So, for example, I can cite Micah 6:8 in our call for justice (God requires justice), while citing real evidence from psychologists and social workers about the damage done to the mentally ill in the current prison-industrial complex. Accordingly, my church has urged our elected officials to fund the construction and equipping of a mental health crisis care center to divert the mentally ill from prison, where their condition only worsens. It’s a matter of justice. (This is a current example of something that is happening, and it excites me).
The point is that most of my congregation is functionally atheist or agnostic anyway. Metaphysics is just window dressing, and it is something I can tolerate.
- What advantages, to yourself or to society, have you seen in staying in the clergy?
For me, this is the most important question.
Guilt plays a major role in my life as an atheist pastor. But it’s not the kind of guilt an outsider might expect. I have no guilt over my own position, or any perceived deception in which I am engaged. (See question 3, above—I think most of my congregation is functionally atheist anyway, so I’m not deceiving anyone.)
My guilt stems from the years I spent as a believing pastor, and specifically from the damage I have caused to people of prior congregations—all the biblically-based judgment and hatred I spewed, all justified by recourse to a deity by whom I felt authorized to tell other people what to believe and how to live.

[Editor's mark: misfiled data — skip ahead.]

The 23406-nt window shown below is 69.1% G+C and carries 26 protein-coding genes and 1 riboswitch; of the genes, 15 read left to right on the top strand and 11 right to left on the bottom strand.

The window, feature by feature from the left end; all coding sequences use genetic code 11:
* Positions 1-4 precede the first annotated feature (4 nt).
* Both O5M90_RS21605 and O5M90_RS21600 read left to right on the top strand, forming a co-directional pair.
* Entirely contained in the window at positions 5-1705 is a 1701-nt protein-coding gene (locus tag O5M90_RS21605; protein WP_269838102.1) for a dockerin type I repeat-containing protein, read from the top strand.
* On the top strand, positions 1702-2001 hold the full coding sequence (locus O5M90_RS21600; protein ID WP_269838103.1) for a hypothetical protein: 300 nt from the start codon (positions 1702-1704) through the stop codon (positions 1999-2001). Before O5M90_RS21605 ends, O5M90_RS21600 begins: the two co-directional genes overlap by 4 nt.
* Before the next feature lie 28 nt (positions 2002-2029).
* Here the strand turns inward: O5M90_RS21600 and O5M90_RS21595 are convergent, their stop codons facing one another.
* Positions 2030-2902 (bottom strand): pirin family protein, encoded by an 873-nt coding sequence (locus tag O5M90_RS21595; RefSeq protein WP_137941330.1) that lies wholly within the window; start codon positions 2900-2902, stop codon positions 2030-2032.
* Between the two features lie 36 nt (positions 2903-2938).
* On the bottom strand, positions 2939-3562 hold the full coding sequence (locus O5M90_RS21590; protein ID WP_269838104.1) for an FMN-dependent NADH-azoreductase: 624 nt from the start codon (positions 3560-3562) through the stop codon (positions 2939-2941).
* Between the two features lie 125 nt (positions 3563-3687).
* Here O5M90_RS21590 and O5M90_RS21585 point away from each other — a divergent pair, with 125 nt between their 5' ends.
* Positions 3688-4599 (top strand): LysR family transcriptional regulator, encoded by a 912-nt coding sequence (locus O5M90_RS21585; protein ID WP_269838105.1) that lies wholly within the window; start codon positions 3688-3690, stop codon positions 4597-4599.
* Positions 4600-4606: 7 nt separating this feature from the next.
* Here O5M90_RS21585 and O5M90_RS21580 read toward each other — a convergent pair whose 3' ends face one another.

I look at it as an equation: I must spend an equal (if not greater) amount of energy correcting some of the flagrant mistakes I made as a youngster in ministry over 30 years ago. That is the advantage of staying in ministry for me. It gives me time to “do penance” (as it were), outspending with good, the evil I have perpetrated on good people.
My current context in ministry is exclusively focused on charity—addressing the concrete needs of our community (food, clothing, etc.), and justice—addressing the underlying, structural causes that make charity necessary in the first place (unjust laws that make and keep people poor and homeless). It’s simple, forthright, and indisputably relevant. I love what I do, and the difference congregations like mine are making for the benefit of our world. I’m still not sure I’ll ever do enough to outweigh the evil I have done in the name of God.